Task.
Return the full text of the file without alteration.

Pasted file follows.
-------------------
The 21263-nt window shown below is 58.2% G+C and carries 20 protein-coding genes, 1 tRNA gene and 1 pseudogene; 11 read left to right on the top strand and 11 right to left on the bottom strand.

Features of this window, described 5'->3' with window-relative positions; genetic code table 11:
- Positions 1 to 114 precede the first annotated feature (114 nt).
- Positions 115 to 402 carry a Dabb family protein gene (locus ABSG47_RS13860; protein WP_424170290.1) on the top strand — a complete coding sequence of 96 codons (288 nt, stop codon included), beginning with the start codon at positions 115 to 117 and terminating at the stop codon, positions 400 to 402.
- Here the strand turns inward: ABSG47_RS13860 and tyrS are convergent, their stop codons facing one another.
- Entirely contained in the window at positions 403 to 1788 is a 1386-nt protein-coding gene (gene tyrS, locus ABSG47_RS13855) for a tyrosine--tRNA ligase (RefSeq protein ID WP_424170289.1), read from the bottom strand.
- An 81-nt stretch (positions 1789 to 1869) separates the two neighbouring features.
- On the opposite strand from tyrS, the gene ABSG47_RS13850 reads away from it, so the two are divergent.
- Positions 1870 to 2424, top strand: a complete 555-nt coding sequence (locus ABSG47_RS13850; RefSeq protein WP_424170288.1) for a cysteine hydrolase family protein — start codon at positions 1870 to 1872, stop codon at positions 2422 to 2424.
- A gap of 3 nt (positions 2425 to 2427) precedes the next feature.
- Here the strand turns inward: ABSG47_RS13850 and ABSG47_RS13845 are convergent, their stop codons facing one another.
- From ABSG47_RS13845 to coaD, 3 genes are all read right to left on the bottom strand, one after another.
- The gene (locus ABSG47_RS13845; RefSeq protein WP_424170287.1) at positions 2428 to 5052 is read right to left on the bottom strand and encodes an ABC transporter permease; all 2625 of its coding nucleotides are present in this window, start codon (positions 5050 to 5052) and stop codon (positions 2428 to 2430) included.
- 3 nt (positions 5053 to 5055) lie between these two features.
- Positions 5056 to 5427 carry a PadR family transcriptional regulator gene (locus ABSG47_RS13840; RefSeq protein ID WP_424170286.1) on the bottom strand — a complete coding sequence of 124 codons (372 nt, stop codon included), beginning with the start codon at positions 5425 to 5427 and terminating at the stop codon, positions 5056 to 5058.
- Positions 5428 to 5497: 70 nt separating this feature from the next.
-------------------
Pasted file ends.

The 21263-nt window shown below is 58.2% G+C and carries 20 protein-coding genes, 1 tRNA gene and 1 pseudogene; 11 read left to right on the top strand and 11 right to left on the bottom strand.

Features of this window, described 5'->3' with window-relative positions; genetic code table 11:
- Positions 1 to 114 precede the first annotated feature (114 nt).
- Positions 115 to 402 carry a Dabb family protein gene (locus ABSG47_RS13860; protein WP_424170290.1) on the top strand — a complete coding sequence of 96 codons (288 nt, stop codon included), beginning with the start codon at positions 115 to 117 and terminating at the stop codon, positions 400 to 402.
- Here the strand turns inward: ABSG47_RS13860 and tyrS are convergent, their stop codons facing one another.
- Entirely contained in the window at positions 403 to 1788 is a 1386-nt protein-coding gene (gene tyrS, locus ABSG47_RS13855) for a tyrosine--tRNA ligase (RefSeq protein ID WP_424170289.1), read from the bottom strand.
- An 81-nt stretch (positions 1789 to 1869) separates the two neighbouring features.
- On the opposite strand from tyrS, the gene ABSG47_RS13850 reads away from it, so the two are divergent.
- Positions 1870 to 2424, top strand: a complete 555-nt coding sequence (locus ABSG47_RS13850; RefSeq protein WP_424170288.1) for a cysteine hydrolase family protein — start codon at positions 1870 to 1872, stop codon at positions 2422 to 2424.
- A gap of 3 nt (positions 2425 to 2427) precedes the next feature.
- Here the strand turns inward: ABSG47_RS13850 and ABSG47_RS13845 are convergent, their stop codons facing one another.
- From ABSG47_RS13845 to coaD, 3 genes are all read right to left on the bottom strand, one after another.
- The gene (locus ABSG47_RS13845; RefSeq protein WP_424170287.1) at positions 2428 to 5052 is read right to left on the bottom strand and encodes an ABC transporter permease; all 2625 of its coding nucleotides are present in this window, start codon (positions 5050 to 5052) and stop codon (positions 2428 to 2430) included.
- 3 nt (positions 5053 to 5055) lie between these two features.
- Positions 5056 to 5427 carry a PadR family transcriptional regulator gene (locus ABSG47_RS13840; RefSeq protein ID WP_424170286.1) on the bottom strand — a complete coding sequence of 124 codons (372 nt, stop codon included), beginning with the start codon at positions 5425 to 5427 and terminating at the stop codon, positions 5056 to 5058.
- Positions 5428 to 5497: 70 nt separating this feature from the next.